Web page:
Vivienne Westwood was out cold on the floor, curled into a ball, when porn star and model Colby Keller strolled into her suite. Keller had forever admired Westwood from afar, but that’s not how he expected to meet the designer when he landed in Venice to drop trou for her new 2016 campaign. Fashion heroine, trailblazing tycoon, maker of Carrie Bradshaw’s strapless wedding dress in the Sex and the City movie — surely she deserved a bed?
Equally as surprising, perhaps, is the collaboration itself. Westwood is a renowned glam-rock legend; Keller is a rugged gay porn star who recently road-tripped through the States for a sex-meets-art web series called Colby Does America. His career involves no clothing. Hers depends on it. So how did he come to pose in her ad campaign wearing red knee-high boots? The Cut chatted with Keller about porn, gender fluidity, and why, when it comes to shoes, size matters.
Did you know that Vivienne Westwood had planned on dressing you in women’s clothes?
No! I didn’t know anything until I got there and they pulled the clothes off the rack.
Did you have any prior experience in heels?
I’ve never actually worn high heels before in my life. And they didn’t have my size in Venice so they were squeezing me in shoes that were probably four or five sizes too small. There’s one photo — the one where you can see my penis — and I’m wearing big, knee-high, perforated black leather boots and an assistant was struggling to put these shoes on me. It just wasn’t working. Finally one of them said, “Why don’t we go dip them in the canal and stretch them out?” And they did!
Your cross-dressing photos are part of a bigger conversation happening regarding gender fluidity. We’ve seen it with Jaden Smith in Louis Vuitton, too. What role do these photos play in the gender-subversion dialogue?
Thinking about it in terms of gender fluidity is a good way to look at it. Anybody can wear clothes like this, but we gender things and that should change. It’s a political gesture in a way, and it’s something we really do need to think about and talk about. I couldn’t be happier and more honored to be a part of that kind of discussion. And there was something very liberating and fun about being in those clothes and walking down the street in Venice. Women get all the fun clothes!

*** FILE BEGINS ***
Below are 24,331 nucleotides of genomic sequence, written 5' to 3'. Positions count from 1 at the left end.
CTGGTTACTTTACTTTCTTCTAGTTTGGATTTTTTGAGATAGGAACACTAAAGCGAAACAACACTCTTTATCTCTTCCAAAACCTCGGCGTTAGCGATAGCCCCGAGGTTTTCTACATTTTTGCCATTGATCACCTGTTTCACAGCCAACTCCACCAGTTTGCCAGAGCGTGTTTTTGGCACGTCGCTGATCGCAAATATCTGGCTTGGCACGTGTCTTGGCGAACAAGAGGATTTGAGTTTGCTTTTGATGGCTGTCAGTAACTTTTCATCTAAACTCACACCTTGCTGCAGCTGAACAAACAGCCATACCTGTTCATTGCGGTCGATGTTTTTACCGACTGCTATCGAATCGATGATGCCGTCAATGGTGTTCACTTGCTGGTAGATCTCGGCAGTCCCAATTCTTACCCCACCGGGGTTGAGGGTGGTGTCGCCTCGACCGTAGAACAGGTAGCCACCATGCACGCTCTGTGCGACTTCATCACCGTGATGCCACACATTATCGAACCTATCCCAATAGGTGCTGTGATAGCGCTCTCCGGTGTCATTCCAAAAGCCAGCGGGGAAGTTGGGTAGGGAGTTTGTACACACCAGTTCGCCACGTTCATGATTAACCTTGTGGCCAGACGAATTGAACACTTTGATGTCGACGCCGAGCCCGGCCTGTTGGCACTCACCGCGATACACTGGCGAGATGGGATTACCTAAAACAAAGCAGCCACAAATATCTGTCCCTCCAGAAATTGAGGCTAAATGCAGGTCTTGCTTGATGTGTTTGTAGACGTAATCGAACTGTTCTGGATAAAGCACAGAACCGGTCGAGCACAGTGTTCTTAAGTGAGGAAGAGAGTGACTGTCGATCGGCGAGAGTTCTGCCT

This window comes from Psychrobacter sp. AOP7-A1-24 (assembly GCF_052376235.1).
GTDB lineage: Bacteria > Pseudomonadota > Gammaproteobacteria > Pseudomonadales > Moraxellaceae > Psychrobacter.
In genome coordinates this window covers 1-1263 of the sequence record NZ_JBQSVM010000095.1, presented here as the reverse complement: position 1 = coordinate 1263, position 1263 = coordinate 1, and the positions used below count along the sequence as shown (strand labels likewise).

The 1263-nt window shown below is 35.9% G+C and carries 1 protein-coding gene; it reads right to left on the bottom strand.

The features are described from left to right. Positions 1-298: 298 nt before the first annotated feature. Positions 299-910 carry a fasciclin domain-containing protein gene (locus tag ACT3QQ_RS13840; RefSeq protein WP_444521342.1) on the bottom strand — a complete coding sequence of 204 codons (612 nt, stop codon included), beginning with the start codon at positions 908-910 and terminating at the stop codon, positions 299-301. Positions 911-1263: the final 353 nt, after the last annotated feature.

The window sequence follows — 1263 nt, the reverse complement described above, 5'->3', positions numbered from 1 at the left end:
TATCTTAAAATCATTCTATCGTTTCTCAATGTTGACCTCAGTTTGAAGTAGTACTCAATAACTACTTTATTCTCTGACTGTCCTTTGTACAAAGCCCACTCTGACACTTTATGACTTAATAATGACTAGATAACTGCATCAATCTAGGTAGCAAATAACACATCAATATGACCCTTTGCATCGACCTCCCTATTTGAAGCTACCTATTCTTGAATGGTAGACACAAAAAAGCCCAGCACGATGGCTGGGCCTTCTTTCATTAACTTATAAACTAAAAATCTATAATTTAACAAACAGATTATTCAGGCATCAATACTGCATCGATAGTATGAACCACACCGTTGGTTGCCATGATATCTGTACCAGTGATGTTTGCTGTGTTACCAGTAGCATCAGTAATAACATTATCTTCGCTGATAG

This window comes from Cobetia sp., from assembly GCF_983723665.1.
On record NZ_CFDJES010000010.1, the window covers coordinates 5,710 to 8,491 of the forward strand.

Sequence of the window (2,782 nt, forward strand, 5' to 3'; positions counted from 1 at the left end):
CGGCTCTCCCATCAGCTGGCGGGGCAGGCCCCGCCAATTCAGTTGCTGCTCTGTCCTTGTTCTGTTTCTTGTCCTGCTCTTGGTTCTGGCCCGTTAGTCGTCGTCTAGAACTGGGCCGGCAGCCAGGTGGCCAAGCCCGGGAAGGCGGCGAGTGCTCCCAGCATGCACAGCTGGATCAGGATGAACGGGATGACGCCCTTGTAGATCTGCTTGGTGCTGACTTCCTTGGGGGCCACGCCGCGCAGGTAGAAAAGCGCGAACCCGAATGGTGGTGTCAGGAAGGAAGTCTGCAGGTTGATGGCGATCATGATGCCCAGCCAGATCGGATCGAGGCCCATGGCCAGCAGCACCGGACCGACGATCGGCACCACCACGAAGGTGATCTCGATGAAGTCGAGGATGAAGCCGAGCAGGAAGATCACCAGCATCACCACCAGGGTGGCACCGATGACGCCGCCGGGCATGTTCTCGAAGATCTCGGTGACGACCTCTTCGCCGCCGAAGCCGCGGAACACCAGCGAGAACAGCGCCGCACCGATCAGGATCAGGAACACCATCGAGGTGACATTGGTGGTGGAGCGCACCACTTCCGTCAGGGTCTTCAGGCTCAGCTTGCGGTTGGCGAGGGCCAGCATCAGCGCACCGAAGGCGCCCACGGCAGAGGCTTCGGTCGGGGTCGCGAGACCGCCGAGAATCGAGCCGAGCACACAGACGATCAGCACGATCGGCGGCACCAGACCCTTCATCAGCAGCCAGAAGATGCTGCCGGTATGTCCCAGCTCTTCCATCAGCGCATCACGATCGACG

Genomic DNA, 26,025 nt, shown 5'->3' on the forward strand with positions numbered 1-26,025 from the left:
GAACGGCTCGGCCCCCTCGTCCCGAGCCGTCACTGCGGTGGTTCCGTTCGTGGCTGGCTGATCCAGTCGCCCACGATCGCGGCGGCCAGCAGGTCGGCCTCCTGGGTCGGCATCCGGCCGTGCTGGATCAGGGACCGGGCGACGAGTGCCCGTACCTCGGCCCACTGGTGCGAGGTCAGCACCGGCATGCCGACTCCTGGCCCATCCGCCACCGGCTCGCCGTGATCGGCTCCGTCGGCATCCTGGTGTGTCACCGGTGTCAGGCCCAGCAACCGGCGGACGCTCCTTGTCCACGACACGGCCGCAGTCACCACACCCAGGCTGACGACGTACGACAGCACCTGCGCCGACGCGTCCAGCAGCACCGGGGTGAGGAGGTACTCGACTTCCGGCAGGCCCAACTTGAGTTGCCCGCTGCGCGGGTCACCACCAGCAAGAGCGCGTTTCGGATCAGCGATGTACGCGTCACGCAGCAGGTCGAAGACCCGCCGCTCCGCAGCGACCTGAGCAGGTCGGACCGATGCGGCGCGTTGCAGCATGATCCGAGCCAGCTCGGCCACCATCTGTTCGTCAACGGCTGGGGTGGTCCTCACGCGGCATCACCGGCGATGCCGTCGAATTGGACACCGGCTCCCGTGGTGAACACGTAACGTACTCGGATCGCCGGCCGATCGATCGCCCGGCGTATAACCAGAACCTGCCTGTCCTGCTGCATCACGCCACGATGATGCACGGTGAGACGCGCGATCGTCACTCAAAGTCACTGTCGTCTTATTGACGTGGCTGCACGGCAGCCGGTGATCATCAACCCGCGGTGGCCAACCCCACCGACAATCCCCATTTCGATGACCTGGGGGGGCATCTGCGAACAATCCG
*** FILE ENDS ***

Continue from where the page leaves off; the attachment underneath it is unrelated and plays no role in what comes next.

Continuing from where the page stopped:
You’re seen as this butch, gay lumberjack type. And here you are in women’s couture. I cannot be the only one who recognizes this contrast.
[Laughs.] Oh yeah. I can see that — and I could feel that in the moment! It was difficult to know how to give those garments the life that they deserve. But I was like, “There’s a reason they brought me out there. This is who I am: six-foot-two lumberjack.’” It’s that contrast that’s interesting in the photos.
Which article of clothing do you wish you could’ve kept?
That silver mesh bodysuit — that was a lot of fun. I liked it because of the big, slinky cap thing you could throw around. I have nervous tendencies so it gave me something to play with. I like an outfit that has something you can play with.
And your favorite look overall?
The photo with the red boots is probably my favorite. It says the most: Vivienne Westwood, gender fluidity, and also the history of hookers.
How has doing porn benefited you as a fashion model?
Giving the camera that “look” — I don’t know what the hell that look is. Porn has definitely made me a little bit more comfortable in front of a camera. I used to hate cameras. Used to never let anyone take my photo. I actually went through my mom’s old photo album and threw away all the photos that had me in them. What I’ve begun to realize is it’s really about trust. You have to trust in the eye of the photographer. They have all the power regarding how people will perceive you.
You look pretty damn secure in those Vivienne photos. You must trust Jüergen Teller’s lens.
Jüergen was amazing. He can make me look however he wants!
Regarding Vivienne Westwood: What about her are you most drawn to?
It’s the way she references the history of fashion in her collections and the way she does that through a kind of punk aesthetic. She approaches each look almost like a sculptor or a painter might. She constantly is reinterpreting how a look is supposed to work in that moment. She’s incredibly smart. And we had dinner and she talked with me — and I never got over the fact that I was talking to Vivienne Westwood! — but she’s very approachable and nice and very passionate about climate change, which is something I really respect. We talked mostly about climate-change issues, but encountering her underneath the desk taking a nap — yeah, that was probably the most incredible moment.
This interview has been edited and condensed.